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Shao Z.

Shao Z.

I was born in Guangzhou, the birthplace of dim sum, and raised in the Chinatown neighborhood of Philadelphia. As a sibling-less child, cooking was away to keep myself entertained. That’s how my love for food started and it continues to grow.

  • Website
  • Location: Philadelphia
  • Favorite foods: fried chicken, wonton noodle soup, kitsune udon, fresh tofu, perfectly grilled medium rare steak, mentaiko pasta, uni, west coast oysters, hot pot, cheetos, anything with mushrooms, pineapple ice cream
  • Last bite on earth: My family's version of Sunday brunch. A bowl of my mom's chicken congee with a plate of my dad's ginger scallion lo mein on the side.

Easy Stir-Fried Beef With Mushrooms and Butter

It may not be traditional in the strictest sense of the word, but the combination of soy sauce and butter is quickly becoming a favorite both in Asia and here at home. One of my favorite ways to combine them? In a stir-fry, like this simple recipe with marinated flank steak, stir-fried with mushrooms. More

Easy Stir-Fried Pork With String Beans

Pork loves sweet, snappy counterparts—think pulled pork and cole slaw, or pork chops with sautéed apples. Maybe that's why pork and beans are such a classic Chinese combination. In this version, I use sliced marinated pork loin stir-fried very quickly with some blanched green beans, all flavored with ginger, garlic, and a simple marinade. It comes together in just about the same time that it takes to steam a batch of rice, making this a perfect weeknight meal. More

Easy Stir-Fried Chicken With Ginger and Scallions

This simple and classic stir-fry combines tender strips of lean marinated chicken breast with scallions and ginger. With a marinade that enhances the natural flavor of the chicken while helping it stay moist and juicy, this is the kind of quick and easy meal that is custom-designed to be thrown together on a busy Tuesday night. More

Chinese-American Mashup: Silken Tofu With Spicy Sausage

There are many homey Chinese recipes based on simply steaming silken-style tofu and topping it with a simple sauce of sautéd meat with a light gravy. I wondered what would happen if I replaced that meat with some spicy Italian-style sausage from my local American supermarket. It works shockingly well. Here's how I make it. More

Easy Spicy Stir-Fried Beef With Leeks and Onions

Stir-fries are the ideal way to use up vegetables—or even parts of vegetables—that you'd otherwise not know what to do with. Take, for example, leek greens. They're ideal for stir-frying and wonderfully aromatic, with a chive-like flavor. In this recipe, I pair leek greens with onions and beef, stir-fried in a sauce flavored with fish sauce, soy sauce, sesame oil, dried chilies, and plenty of garlic. More

How to Make Pan-Fried Vegetable Dumplings

The key to perfect vegetable dumplings is picking fillings with a contrast of flavors and textures. Ours are stuffed with carrots, cabbage, five-spice tofu, and seitan, all packed into a steamed skin with a crisp, pan-fried bottom. Here's how to make them, step-by-step. More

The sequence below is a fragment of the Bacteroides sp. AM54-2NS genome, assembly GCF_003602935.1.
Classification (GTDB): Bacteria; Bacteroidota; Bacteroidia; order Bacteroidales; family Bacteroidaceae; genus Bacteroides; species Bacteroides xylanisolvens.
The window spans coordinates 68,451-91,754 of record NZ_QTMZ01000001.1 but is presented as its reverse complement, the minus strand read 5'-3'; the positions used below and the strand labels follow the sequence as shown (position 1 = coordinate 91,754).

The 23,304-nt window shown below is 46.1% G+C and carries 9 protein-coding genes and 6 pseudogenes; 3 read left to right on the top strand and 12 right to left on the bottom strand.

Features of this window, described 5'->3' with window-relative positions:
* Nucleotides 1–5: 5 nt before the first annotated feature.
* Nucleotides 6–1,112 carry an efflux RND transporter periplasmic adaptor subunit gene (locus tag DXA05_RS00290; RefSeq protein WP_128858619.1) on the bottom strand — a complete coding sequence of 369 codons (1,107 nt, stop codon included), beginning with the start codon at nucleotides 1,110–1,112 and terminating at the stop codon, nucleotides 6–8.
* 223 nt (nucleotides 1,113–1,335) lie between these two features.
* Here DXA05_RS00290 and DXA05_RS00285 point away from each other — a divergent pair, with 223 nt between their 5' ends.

Sautéed Root Vegetables With Soy Sauce and Honey

Glazed carrots are a classic holiday side dish and an easy stove-top preparation, but I like to mix it up a bit with some Asian flavors. For this recipe, I combine a medley of sweet root vegetables: carrots, sweet potatoes, and red beets. Instead of a traditional butter and sugar glaze, they're finished in a mixture of soy sauce, honey, and sesame oil, with a touch of ginger and lemon juice for flavoring. More

Spicy Stir-Fried Fennel, Celery, and Celery Root With Chinese Sausage

Sautéing a stalk or two of celery, plus a few slices of Chinese sausage, a little bit of chili pepper and lots of garlic, is my go-to dish to cook when I don't know what I want to eat. It is quick to make, economical, and perfect with a bowl of rice. This is a twist on my go-to dish, which combines celery with celery root, fennel, Chinese sausage, and tons of garlic. Thai-style nam prik pao—a roasted chili jam—adds heat and a savory, roasted aroma. More

Shredded Chicken Salad With Gochujang Dressing

If you've ever had bibimbap, the red sauce on the side is mainly comprised of gochujang, a fermented Korean chili paste. It's a great ingredient for marinades that need a little heat or in stir-fried dishes. Today, I'm using it in a salad dressing for a light salad of greens, vegetables, and chicken poached in sake. More

Bitter Greens Salad With Sesame Dressing

Everybody's heard of Kale Caesar Salads by now, right? In this recipe, I take that same concept and switch out the flavors for a creamy sesame and soy-based dressing made with creamy tahini, soy sauce, rice vinegar, sesame oil, and black pepper. I also added some turnip greens and arugula to the salad mix to make things a bit more interesting. More

Easy Stir-Fried Beef With Mushrooms and Butter

@BeavisPeters, @J. Kenji López-Alt, I need to try the microwave technique next time. Never knew about it and it sounds handy.

@BeavisPeters, like Kenji explained just the salt from the soy sauce is not enough to season the beef. If you add too much soy sauce, or any liquid to the marinade, your beef will not brown.

@chanterelle, I really love the combo of soy sauce and butter. :) It's especially good on corn.

Easy Stir-Fried Chicken With Ginger and Scallions

@Prawo Jazdy, if you want this dish to be saucy, I don't recommend doubling the marinade but instead add this sauce instead towards the end: 2 teaspoon soy sauce + 1 teaspoon Shaoxing wine + 2 tablespoon water +2 teaspoon cornstarch + 1 teaspoon sesame oil. Mix it well and add it right after you add the chicken, julienned ginger, and minced garlic. Make sure your heat is on high so the sauce will thicken quickly. This should take about a minute or less. Serve immediately.

@animaux, so happy to hear you enjoyed the recipe! Thank you for the feedback!

Easy Stir-Fried Pork With String Beans